Doctor of Philosophy - Electrical Engineering

Spotlight on Our Graduate Electrical Engineering Faculty


Marcelo Simões

Associate Professor

Joined CSM in 2000

Research Interests:

Power electronics, energy conversion systems for renewable energy apps, intelligent control.

The Ph.D. degree in Electrical Engineering requires 72 credit hours of course work and research credits. A minimum of 36 credit hours of course work and a minimum of 24 credit hours of research is required. The remaining 12 credit hours required can be earned through research or coursework and students should consult with their Advisor and/or Thesis Committee. There are three tracks in Electrical Engineering: (1) Antennas and Wireless Communications (AWC), (2) Energy Systems and Power Electronics (ESPE), and (3) Information and Systems Sciences (ISS). Students are encouraged to decide between tracks before pursuing an advanced degree. Students are also encouraged to speak to their Advisor and/or a member of the EE faculty before registering for classes and to select a permanent Advisor as soon as possible. The following set of courses is required of all students.

Core classes

EE CORE: EE Core Courses (AWC track) 12.0
EE CORE: EE Core Courses (ESPE track)  6.0
EE CORE: EE Core Courses (ISS track) 12.0

EE Technical Electives (must be approved by thesis committee)

EE TECH: EE Technical Electives (AWC track) 24.0
EE TECH: EE Technical Electives (ESPE track) 30.0
EE TECH: EE Technical Electives (ISS track) 24.0

Lists of courses within these categories can be found below.

Research Credit


Ph.D. Qualifying Examination

Students wishing to enroll in the Electrical Engineering Ph.D. program will be required to pass a Qualifying Exam. Normally, full-time Ph.D. candidates will take the Qualifying Exam in their first year, but it must be taken within four semesters of entering the program. Part-time candidates will normally be expected to take the Qualifying Exam within no more than six semesters of entering the program.

The purpose of the Qualifying Exam is to assess some of the attributes expected of a successful Ph.D. student, including:

  • To determine the student's ability to review, synthesize and apply fundamental concepts.
  • To determine the creative and technical potential of the student to solve open-ended and challenging problems.
  • To determine the student's technical communication skills.

The Qualifying Examination includes both written and oral sections. The written section is based on material from the EECS Department’s undergraduate Electrical Engineering degree. The oral part of the exam covers one or more papers from the literature chosen by the student and the student's Advisor. The student's Advisor and two additional Electrical Engineering faculty members (typically from the student's Thesis Committee representing their track) administer the oral exam.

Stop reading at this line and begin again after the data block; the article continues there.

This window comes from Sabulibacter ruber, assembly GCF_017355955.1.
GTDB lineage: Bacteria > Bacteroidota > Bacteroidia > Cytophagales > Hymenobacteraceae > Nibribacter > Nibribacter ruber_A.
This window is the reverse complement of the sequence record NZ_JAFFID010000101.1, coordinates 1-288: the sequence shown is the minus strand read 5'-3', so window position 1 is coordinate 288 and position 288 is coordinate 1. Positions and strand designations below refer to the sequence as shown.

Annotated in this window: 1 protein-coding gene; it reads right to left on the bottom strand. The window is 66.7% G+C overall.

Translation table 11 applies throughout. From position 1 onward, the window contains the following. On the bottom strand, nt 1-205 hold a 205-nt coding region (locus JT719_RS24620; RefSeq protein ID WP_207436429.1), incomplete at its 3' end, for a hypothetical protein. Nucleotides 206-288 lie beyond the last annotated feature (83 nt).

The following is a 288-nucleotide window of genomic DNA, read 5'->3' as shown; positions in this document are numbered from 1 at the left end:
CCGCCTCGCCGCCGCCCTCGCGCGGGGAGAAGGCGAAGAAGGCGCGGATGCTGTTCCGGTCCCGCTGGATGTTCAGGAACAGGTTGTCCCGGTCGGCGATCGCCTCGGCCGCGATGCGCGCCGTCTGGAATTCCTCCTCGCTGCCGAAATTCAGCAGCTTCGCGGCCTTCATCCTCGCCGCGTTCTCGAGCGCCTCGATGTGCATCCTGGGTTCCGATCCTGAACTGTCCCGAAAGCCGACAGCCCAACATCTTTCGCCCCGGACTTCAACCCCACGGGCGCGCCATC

Ph.D. Qualifying exams will be held each spring semester. In the event of a student failing the Qualifying exam, she/he will be given one further opportunity to pass the exam in the following spring semester. If a second failure occurs, the student has unsatisfactory academic performance that results in an immediate, mandatory dismissal of the graduate student from the Ph.D. program.

Ph.D. Thesis Proposal

After passing the Qualifying Examination, the Ph.D. student is allowed up to 18 months to prepare a written Thesis Proposal and present it formally to the student's Thesis Committee and other interested faculty.

Admission to Candidacy

In addition to the Graduate School requirements, full-time Ph.D. students must complete the following requirements within two calendar years of enrolling in the Ph.D. program.

  • Have a Thesis Committee appointment form on file in the Graduate Office
  • Have passed the Ph.D. Qualifying Exam demonstrating adequate preparation for, and satisfactory ability to conduct doctoral research.

Ph.D. Thesis Defense

At the conclusion of the student’s Ph.D. program, the student will be required to make a formal presentation and defense of her/his thesis research. A student must "pass" this defense to earn a Ph.D. degree.

Electrical Engineering Courses

Required Core: Antennas and Wireless Communications

All students must take the 3 following courses (scheduled to be approved by Graduate Council for the 2014-15 or 2015-16 academic year):

EENG-5X1Advanced Engineering Electromagnetics
EENG-5X2Computational Electromagnetics

and choose at least one of the following:

EENG-515Mathematical Methods for Signals and Systems
EENG-527Wireless Communication Systems
EENG-535RF & Microwave Engineering
EENG-5X4Radar Systems

Required Core: Energy Systems and Power Electronics Track

Choose at least 2 of the following:

EENG-570Advanced High Power Electronics
EENG-580Power Distribution Systems Engineering
EENG-581Power System Operations and Management

Required Core: Information and Systems Sciences

All students must take

EENG-515Mathematical Methods for Signals and Systems

and choose at least 3 of the following:

EENG-509Sparse Signal Processing
EENG-517Theory and Design of Advanced Control Systems
EENG-519Estimation Theory and Kalman Filtering
MATH-534Mathematical Statistics I
MEGN-544Robot Mechanics: Kinematics, Dymamics and Control

Other EE Courses:

EENG-527Wireless Communication Systems
EENG-535RF & Microwave Engineering
EENG-589Design and Control of Wind Energy System
EENG-617Intelligent Control Systems
EENG-618Nonlinear and Adaptive Control
EENG-683Computer Methods in Electric Power Systems
MEGN-545Advanced Robot Control

Course descriptions of both graduate level courses and senior level courses are available for you to review.

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